Long story short: John Reed and Patti Waldmeir's November 3, 2008 Financial Times article profiled one Wang Chuanfu (above), a 42-year-old Chinese man who in 1995, at age 29, founded BYD, today the world's largest producer of mobile phone batteries — with 30% of the market — and the second-largest producer of rechargeable batteries to power electronic goods such as laptop computers.

Next up: He plans to make BYD the world's largest car company by 2025.

Here's the FT story about a remarkable man.

    The quiet man switched on to cars

    Everyone agrees the world needs greener cars and Wang Chuanfu believes he is the man to deliver them — by combining Chinese brains and hard work with Warren Buffett's money.

    Just over a month ago — when the Dow Jones index fell nearly 7 per cent, one of Wall Street's worst days — Mr Buffett's Mid-American Energy Holdings bought a 10 per cent stake in BYD, the company that Mr Wang founded.

    BYD is a global leader in rechargeable battery technology and a rising star of the Chinese auto industry. Mr Buffett's investment is a clear vote of confidence that Mr Wang — an engineer-turned-entrepreneur — can combine batteries and cars to lead a green revolution in electric vehicles. The move electrified the Hong Kong stock market: shares in BYD, which is 25 per cent owned by Mr Wang, rose by 42 per cent.

    On a Saturday morning recently at the company's headquarters in Shenzhen, in the industrial hinterland just across the border from Hong Kong, Mr Wang made clear he sees his company as a symbol of the passing of the baton of industrial leadership from mature western economies to China.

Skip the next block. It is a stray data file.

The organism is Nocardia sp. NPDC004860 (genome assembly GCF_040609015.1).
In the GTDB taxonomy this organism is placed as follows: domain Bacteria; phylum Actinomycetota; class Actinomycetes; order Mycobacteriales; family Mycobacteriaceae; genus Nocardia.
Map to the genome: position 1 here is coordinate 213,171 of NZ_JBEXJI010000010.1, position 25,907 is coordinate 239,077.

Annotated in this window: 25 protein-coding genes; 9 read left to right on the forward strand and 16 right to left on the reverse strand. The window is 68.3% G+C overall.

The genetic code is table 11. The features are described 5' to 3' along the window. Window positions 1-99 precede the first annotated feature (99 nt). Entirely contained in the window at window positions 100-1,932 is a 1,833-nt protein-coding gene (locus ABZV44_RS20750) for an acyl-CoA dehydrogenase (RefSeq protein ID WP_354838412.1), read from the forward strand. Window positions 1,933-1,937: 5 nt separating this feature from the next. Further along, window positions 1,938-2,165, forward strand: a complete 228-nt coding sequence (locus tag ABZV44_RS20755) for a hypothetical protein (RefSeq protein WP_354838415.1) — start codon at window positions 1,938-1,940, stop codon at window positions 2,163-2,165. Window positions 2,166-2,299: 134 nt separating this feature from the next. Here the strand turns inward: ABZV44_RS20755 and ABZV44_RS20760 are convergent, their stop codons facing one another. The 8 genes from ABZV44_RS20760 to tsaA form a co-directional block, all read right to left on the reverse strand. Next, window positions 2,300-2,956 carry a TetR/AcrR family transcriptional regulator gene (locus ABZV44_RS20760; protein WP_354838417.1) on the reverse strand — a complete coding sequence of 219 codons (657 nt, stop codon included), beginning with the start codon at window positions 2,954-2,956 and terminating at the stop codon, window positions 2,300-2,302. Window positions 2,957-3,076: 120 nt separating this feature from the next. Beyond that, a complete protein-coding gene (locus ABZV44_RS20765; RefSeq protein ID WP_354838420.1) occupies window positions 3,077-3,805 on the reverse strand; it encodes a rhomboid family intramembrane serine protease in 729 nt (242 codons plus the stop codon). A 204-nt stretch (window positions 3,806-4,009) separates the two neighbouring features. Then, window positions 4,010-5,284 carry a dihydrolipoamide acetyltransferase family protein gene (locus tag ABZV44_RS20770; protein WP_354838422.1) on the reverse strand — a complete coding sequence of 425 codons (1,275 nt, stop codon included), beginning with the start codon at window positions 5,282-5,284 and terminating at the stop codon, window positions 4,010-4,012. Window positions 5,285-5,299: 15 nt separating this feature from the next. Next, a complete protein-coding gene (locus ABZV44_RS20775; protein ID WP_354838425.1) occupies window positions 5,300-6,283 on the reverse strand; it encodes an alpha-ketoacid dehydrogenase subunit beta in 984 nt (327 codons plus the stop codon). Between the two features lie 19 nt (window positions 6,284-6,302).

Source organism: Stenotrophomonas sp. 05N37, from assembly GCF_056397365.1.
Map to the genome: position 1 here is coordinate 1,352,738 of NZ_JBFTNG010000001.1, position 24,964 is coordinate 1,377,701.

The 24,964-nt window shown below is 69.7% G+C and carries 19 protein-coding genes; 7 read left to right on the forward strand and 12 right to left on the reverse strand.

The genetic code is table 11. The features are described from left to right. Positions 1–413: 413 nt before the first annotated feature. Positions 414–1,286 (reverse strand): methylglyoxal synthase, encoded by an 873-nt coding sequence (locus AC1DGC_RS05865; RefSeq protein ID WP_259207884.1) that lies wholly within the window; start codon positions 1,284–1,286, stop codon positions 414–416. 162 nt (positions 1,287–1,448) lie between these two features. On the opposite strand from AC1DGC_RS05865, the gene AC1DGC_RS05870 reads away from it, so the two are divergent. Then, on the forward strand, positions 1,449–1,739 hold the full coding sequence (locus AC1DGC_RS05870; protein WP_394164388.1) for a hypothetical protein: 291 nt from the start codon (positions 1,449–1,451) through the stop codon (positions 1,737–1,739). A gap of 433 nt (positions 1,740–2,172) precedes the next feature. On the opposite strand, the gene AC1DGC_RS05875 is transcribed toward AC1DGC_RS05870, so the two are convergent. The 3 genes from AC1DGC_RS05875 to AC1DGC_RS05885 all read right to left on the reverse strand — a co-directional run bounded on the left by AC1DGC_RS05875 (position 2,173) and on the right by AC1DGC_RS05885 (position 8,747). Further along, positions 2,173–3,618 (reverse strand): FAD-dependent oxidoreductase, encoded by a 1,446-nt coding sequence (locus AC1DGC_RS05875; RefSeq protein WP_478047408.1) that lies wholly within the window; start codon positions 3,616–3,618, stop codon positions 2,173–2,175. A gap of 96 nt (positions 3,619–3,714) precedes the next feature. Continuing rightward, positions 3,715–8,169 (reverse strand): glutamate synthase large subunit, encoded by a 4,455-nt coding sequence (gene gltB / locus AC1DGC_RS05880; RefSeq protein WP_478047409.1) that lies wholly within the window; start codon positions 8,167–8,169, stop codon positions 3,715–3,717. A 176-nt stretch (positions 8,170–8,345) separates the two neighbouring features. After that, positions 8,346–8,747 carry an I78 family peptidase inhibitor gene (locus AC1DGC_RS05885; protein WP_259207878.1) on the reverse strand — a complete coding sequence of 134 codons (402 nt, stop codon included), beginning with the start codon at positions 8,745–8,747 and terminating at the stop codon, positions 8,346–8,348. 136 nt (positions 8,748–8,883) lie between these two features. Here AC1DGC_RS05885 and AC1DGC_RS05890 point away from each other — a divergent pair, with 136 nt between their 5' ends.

Sitting at the end of a long boardroom table stocked with Diet Coke for visitors, his short-sleeved shirt complete with ballpoint pen in the pocket, the bespectacled 42-year-old Mr Wang looks more like a Chinese Bill Gates than a polished car-industry executive such as Carlos Ghosn. Mr Buffett is clearly betting that he will be the geek who launches the next revolution in automotive technology.

    The quietly spoken Mr Wang says his goal is to make BYD the world's largest car company by 2025. "For new-energy cars, we believe we can become the global leader," he says. "From the technology standpoint, 10 years should be enough." He is positioning himself at the centre of the automotive industry's impending shift into plug-in hybrid and electric vehicles powered by lithium-ion batteries, a move due to bring some of the fastest technological changes in a century of automotive history.

    Asked to sum up how BYD built its business, he offers a modest response. "We are a typical Chinese company," he says. "We are smart and we work hard. We took advantage of the situation."

    But his unassuming words mask a cultural pride: Mr Wang says Chinese companies are smarter and work harder than their western competitors. He says China's main advantages are the size of its market and the quality of its people; 5m graduates leave Chinese universities every year, "more than the population of some European countries", he says. And they will work for much lower salaries than their western or Japanese competitors.

    BYD employs 10,000 engineers, half of them working on cars, and Mr Wang says he will have 30,000 automotive engineers within a decade. His US and Japanese competitors cannot afford to hire so many, he says. "The cost is too high."

    BYD recruits most managers straight out of university, trains them on the job and lodges new graduates in a high-rise dormitory-style building adjacent to the factory.